On the heels of record cold February in the Plains, farmers and ranchers are closely eyeing the spring forecast released by the Climate Prediction Center Feb. 18.
With a disrupted polar vortex driving Arctic air and wintry weather deep into the southern U.S., the disruption was temporary, but impacts on cattle operations, winter wheat and other agricultural interests across the nation’s mid-section were locally severe.
Spring should bring warmer weather that’s typically associated with La Niña, U.S. Department of Agriculture meteorologist Brad Rippey said.
“March-May 2021 should feature temperatures averaging above normal across large sections of the country, although periodic cold out-breaks may still occur,” he said.
Spring temperatures should be warmer than normal for much of Nebraska and eastern Kansas. The western half of Kansas has a greater chance of higher than normal temperatures.
Precipitation-wise, there’s a likelihood of drier-than-normal spring weather from the central and southern Great Plains westward into California. For much of Nebraska, spring precipitation could be slightly below normal. Kansas is split in half, with the eastern part offering a slightly greater chance for normal precipitation than the west.
“Across the southern half of the Great Plains, a dry spring could further harm winter wheat already stressed by drought and the February cold wave,” Rippey said.
This spring’s outlook is driven largely by two factors: lingering La Niña conditions in the Pacific Ocean and dry soil moisture conditions across the western half of the U.S.
“Spring weather is notoriously variable and typically more difficult to predict with any certainty,” said Michael L. Moritz, meteorologist with the National Weather Service in Hastings, Nebraska.
He noted that past La Niña events in the Central Plains resulted in drier conditions through mid-April with somewhat increased precipitation thereafter, and variable temperatures.
Recent snow has helped but soil moisture remains extremely dry, especially in southwestern Nebraska and northwestern Kansas. Dry soil moisture conditions often strongly impact temperatures and help push temperatures above normal this spring.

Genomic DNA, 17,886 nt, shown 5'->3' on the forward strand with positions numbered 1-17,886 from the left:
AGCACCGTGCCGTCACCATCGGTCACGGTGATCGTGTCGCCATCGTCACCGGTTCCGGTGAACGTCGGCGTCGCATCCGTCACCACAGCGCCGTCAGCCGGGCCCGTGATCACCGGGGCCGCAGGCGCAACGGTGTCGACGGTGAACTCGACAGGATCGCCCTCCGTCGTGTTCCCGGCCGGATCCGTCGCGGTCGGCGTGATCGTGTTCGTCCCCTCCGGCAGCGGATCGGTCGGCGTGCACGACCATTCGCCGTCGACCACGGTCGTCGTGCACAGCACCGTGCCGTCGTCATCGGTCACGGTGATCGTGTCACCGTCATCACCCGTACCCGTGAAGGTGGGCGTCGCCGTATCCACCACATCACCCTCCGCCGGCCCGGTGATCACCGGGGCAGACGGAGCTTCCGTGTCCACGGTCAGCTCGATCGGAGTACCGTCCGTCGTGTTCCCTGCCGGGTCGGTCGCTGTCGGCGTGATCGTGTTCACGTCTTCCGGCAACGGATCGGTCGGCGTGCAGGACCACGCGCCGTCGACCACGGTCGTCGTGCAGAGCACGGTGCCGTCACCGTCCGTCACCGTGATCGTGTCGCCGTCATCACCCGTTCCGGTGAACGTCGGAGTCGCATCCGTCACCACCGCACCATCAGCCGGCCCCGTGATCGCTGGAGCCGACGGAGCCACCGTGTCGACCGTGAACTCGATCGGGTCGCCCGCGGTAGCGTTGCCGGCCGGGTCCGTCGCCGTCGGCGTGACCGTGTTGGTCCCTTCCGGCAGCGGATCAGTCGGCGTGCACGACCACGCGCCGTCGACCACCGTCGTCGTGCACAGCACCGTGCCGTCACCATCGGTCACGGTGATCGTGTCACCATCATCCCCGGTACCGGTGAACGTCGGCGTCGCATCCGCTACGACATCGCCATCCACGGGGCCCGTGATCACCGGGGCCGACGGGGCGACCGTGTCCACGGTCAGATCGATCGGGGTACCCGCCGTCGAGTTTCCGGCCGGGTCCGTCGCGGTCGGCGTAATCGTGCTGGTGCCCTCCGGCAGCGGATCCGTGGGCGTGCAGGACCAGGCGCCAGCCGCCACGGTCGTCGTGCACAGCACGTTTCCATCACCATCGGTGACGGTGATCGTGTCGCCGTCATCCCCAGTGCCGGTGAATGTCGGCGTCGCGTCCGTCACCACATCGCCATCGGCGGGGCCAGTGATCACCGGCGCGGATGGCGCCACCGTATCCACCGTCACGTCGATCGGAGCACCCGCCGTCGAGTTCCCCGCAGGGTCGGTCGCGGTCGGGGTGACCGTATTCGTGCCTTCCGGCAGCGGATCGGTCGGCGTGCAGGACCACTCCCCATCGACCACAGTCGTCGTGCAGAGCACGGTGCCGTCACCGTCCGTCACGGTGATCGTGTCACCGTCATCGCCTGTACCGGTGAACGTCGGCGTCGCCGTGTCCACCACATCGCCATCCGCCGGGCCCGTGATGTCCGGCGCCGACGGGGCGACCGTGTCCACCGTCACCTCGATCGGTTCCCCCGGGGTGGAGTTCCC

Winter moisture typically isn’t enough to overcome existing drought conditions, Moritz said.
Nebraska climatologist Al Dutcher has a different theory. He said he’s “shocked” by the forecast for warm and dry weather. He’s doubtful trends of the last few months with change.
“The overall trend exiting a La Niña event is for colder than normal temperatures during March for Nebraska and April for the northwest half of Nebraska,” Dutcher said. “April's can be dry, but May and June lean toward wet and cool.”
He expects at least one more major storm to unfold in the Plains before mid-March.
“Bottom line, I expect a cool first half of spring with warmer conditions developing during April, before stormy and cool conditions develop during May,” Dutcher said.
Spring will be welcome for many farmers and ranchers.
Places across Kansas and Nebraska the week of Feb. 15 were more than 30 degrees colder than normal. The average temperature in northwestern Kansas was -0.8 degrees, which was colder than normal by almost 32 degrees, said Mary Knapp, assistant state climatologist at Kansas State University in Manhattan.
The coldest temperature reported was -33 degrees at Lovewell Lake in Jewell County on Feb. 16. Preliminary reports indicate 331 new records were set for maximum temperatures recorded in Kansas during the week, along with 156 records minimum temperatures.
Lincoln, Nebraska’s temperature plunged to -31 the morning of Feb. 16, a record cold temperature for that day and the second coldest Lincoln temperature since records began in 1888. The previous record for that day was -18 in 1978. There were many other record cold temperatures in Nebraska that week, too.
Snow is setting records, too. If Lincoln receives normal snowfall through spring – another 8.2 inches – this winter would position the city at No. 3 in its records with 55.7 inches of snow for the season.
As Iowa transitions from winter, which is the driest season, the Iowa Climatologist expects the amount of precipitation to gradually increase through spring. Rainfall should peak in May and June, Iowa’s two wettest months.
The latest outlooks show chances of warmer conditions in spring, noted Iowa climatologist Justin Glisan. April through June, there’s a slightly higher chance of wetter conditions over the eastern half of Iowa.
Reporter Amy Hadachek is a two-time Emmy Award winning meteorologist and a storm chaser who earned her NWA and AMS Broadcast Meteorology Seals of Approval. She and her husband live on a diversified farm in Kansas. Reach her at email@example.com.